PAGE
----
Friday, November 7, 2008

teaching Kinetic Awareness® at the Korean National University of Arts

Every Friday evening from 5 to 7pm I have taught a number of Kinetic Awareness® classes as technique classes for the 4th years BA students Choreography, at the Korean National University of Arts in Seoul, South Korea.
The classes came after I did a class on working with joints and one on navel-radiation (as used in Developmental Movement / Bonnie Bainbridge Cohen's BodyMind Centering®

I realized that the students were ready to work in-depth on the experience of their own body in movement, with the slow, concentrated way that is so characteristic for especially the beginning phases of Kinetic Awareness®

The major obstacle was not so much the general use of imitation as a means of instruction in Korean teaching culture, but the language barrier: every time I would say something that was meant to be an additional element, the students would immediately stop anything they were doing and direct their full attention back to me, only to have to wait for the translating volunteer student to tell them in Korean what I wanted and then sort of going back into that very sensitive state... to varying degrees of success, obviously.

So guiding from the side has not really been possible and I've had to try and find the most ideal timing and phrasing of giving enough verbal information to the students so that they could continue to work on a given topic on their own, not saying anything else in the class, but rather- if necessary- going to a student and trying to say a few simple words and often mimic and demonstrate in movement what I tried to tell them. Energy communication is crucial in this, I am quite careful about my movement and emotional tension, because the words themselves carry no meaning for either one of us.

Eventually imitation proved to be a major potential kind of instruction: once I'd shown a taste of what I do when I am moving very very slowly on a ball, the students did get the idea and could independently continue to go further on their own.

Today has been another one of those very fruitful and rich sessions.
By now, the students can work independently on a body part of their own decision and know how to use one or several balls. They are no longer imitative in the sense that they look to me for every single answer, but they perhaps ask a question when they want to be absolutely sure, which happens rarely, because all of them are very able to sink very well into a deeper level of sensory awareness. They are also able to indicate what kind of ball they would like to try, change balls if they do not feel comfortable and otherwise have become very nicely independent.
And finally they have become comfortable telling each other about what they have experienced in the session at the end of the class.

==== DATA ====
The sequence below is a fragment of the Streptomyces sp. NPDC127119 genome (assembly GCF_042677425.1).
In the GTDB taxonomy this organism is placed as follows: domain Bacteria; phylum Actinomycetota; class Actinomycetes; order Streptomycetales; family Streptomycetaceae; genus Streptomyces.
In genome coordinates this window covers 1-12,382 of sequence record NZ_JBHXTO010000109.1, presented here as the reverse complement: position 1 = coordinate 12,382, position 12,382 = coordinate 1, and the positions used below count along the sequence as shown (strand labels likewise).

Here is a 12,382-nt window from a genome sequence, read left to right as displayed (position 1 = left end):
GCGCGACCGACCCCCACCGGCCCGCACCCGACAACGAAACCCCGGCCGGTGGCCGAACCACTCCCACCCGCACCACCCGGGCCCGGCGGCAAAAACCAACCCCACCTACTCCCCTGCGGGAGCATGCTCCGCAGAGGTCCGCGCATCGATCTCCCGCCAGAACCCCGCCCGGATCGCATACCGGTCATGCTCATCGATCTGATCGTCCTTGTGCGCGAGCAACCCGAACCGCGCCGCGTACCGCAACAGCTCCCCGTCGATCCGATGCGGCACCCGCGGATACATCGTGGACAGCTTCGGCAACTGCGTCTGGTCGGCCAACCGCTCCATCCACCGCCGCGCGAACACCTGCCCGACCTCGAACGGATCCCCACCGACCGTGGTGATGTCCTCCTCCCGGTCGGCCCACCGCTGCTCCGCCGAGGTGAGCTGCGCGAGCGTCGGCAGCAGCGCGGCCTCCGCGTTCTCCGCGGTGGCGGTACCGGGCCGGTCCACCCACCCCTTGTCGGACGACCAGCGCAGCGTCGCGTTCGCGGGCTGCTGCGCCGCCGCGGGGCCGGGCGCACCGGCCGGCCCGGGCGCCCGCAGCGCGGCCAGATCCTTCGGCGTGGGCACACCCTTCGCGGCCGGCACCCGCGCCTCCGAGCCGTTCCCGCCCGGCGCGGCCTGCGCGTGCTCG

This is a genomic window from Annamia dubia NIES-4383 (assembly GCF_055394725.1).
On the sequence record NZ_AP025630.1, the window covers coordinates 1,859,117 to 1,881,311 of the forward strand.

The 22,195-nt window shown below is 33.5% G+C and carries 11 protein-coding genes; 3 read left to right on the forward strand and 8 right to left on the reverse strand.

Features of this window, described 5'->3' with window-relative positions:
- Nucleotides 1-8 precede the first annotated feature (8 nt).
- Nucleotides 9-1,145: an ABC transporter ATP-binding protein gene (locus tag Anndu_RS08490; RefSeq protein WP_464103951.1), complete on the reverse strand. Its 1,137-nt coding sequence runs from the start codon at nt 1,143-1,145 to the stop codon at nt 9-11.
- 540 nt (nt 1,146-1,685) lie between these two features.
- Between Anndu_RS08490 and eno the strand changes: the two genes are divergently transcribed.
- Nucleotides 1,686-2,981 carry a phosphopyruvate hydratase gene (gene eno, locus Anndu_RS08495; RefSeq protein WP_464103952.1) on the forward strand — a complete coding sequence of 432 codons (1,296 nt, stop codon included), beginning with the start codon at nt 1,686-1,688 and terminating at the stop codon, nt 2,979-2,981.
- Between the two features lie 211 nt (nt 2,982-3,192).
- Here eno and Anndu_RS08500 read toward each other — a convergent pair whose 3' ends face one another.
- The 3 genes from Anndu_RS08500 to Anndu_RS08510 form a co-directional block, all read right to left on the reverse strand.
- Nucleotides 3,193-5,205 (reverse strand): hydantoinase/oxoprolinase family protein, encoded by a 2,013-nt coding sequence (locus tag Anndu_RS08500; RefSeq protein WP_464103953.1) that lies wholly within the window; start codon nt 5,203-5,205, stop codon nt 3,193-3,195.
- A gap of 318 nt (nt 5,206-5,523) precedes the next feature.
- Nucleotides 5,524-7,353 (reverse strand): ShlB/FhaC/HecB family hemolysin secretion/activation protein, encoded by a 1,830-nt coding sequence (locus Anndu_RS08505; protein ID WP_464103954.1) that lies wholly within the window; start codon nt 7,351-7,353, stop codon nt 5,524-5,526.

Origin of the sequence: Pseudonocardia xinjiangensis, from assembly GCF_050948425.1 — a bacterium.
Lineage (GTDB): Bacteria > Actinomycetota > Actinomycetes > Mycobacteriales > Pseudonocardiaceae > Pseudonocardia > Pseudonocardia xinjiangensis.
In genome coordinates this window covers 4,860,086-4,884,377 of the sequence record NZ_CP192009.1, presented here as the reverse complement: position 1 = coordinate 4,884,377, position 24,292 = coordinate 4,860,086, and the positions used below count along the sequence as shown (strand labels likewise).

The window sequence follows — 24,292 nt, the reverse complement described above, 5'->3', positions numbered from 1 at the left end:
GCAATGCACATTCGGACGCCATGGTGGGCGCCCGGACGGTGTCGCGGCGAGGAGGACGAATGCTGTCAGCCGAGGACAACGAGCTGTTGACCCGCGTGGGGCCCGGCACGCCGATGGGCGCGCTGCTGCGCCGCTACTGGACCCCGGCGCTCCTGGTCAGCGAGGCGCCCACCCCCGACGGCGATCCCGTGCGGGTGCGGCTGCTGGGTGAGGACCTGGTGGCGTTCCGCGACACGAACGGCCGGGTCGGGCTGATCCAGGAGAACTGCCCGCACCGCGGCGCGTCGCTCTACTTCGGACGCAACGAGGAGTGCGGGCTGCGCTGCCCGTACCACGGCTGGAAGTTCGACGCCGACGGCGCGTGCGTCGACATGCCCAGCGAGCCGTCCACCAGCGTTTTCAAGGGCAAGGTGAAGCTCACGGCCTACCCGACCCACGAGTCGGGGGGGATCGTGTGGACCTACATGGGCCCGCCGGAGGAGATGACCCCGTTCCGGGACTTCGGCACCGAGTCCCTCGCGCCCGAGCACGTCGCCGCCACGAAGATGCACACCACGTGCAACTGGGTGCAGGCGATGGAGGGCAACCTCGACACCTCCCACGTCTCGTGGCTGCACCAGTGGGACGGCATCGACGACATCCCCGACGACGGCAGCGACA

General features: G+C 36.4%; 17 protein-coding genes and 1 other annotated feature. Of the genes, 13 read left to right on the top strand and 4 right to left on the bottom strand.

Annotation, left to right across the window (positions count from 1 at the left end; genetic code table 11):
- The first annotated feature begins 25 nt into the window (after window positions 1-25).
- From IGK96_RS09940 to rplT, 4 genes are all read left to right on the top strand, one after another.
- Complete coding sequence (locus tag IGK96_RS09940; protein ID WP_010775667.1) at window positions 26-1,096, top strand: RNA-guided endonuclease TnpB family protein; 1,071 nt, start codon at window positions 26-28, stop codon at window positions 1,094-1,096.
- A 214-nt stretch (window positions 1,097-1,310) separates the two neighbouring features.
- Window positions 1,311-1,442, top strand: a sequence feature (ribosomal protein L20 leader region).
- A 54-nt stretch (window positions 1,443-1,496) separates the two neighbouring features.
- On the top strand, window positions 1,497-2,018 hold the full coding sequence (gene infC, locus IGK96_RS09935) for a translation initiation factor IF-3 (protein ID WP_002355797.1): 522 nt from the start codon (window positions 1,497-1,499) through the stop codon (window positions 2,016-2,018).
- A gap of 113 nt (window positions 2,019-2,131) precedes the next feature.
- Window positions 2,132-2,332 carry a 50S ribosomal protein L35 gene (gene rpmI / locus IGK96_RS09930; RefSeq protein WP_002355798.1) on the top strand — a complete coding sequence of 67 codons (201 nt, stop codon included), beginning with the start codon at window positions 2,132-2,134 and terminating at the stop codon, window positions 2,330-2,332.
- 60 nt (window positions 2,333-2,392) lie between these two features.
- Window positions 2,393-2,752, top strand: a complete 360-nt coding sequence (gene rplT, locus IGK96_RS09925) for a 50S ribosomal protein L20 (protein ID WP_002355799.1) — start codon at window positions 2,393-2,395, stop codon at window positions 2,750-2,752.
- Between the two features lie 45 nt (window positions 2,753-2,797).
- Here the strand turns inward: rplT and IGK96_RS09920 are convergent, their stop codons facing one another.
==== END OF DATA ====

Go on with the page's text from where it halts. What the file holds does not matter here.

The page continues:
This time we were three students and myself: the main indicated topic was shoulder, unless another body part would demand the most attention. The students were very able to take their explorations deeper and deeper, changing ball-positions to find out how exactly a certain ache or stiffness was constructed. One student came into a fully 3-dimensional dance at the final phase, another had his shoulders finally drop and fell asleep for quite a while to get used to this new state, the third student found an unusual freedom in her jaw.

Everybody could by now appreciate the feedback of the other. Before, it was very difficult to even get them back into the studio with their awareness, they all preferred to stay inward and only reluctantly re-connected with the outside world.

The other major tool that I used was repetition of a known structure, which as I have been informed by my wonderful Professor Nam, is a key feature of Asian teaching: one single form to still the mind, so that the sensory differences and (partly unconscious) learning processes can happen. By now the students know what the different phases of a class can be:
I do a scanning, the three breaths (fat, skinny, invisible), exploration of a body part, ball-work with that body-art, re-integration of the body-part with the entire body(mind), and some voice-verbal exchange of experiences.

It is very heartening to be allowed to experience this ongoing process of continued awakening and development every week and I hope to continue this exploration with them until I leave December 13th.

1 comment:

Thomas Körtvélyessy said...

Today we did a very rough version of Elaine Summers' "Energy Changes"

We went through all the five parts, but had less time to explore each part in depth, and the students had had less time to experience and work with the five phases of Kinetic Awareness® in advance.
Still the results were impressive for a first time, even though there were many struggles to do this dance (going very slowly continuously, without shifting ones' position; the ability to sense, and move each part of the body by itself; finding the least amount of tension with changing the height level slowly etc.)

The feedback in the resulting evaluation afterwards made it clear that each of the students could get many more possibilities out of practicing both Kinetic Awareness® and "Energy Changes".
For myself, once again I finish the week with a very satisfying class, where I see how the students gradually began to more and more get into the work, even after only 11 classes, 2 of which were not originated directly from Kinetic Awareness® but did follow the build-up of the five phases.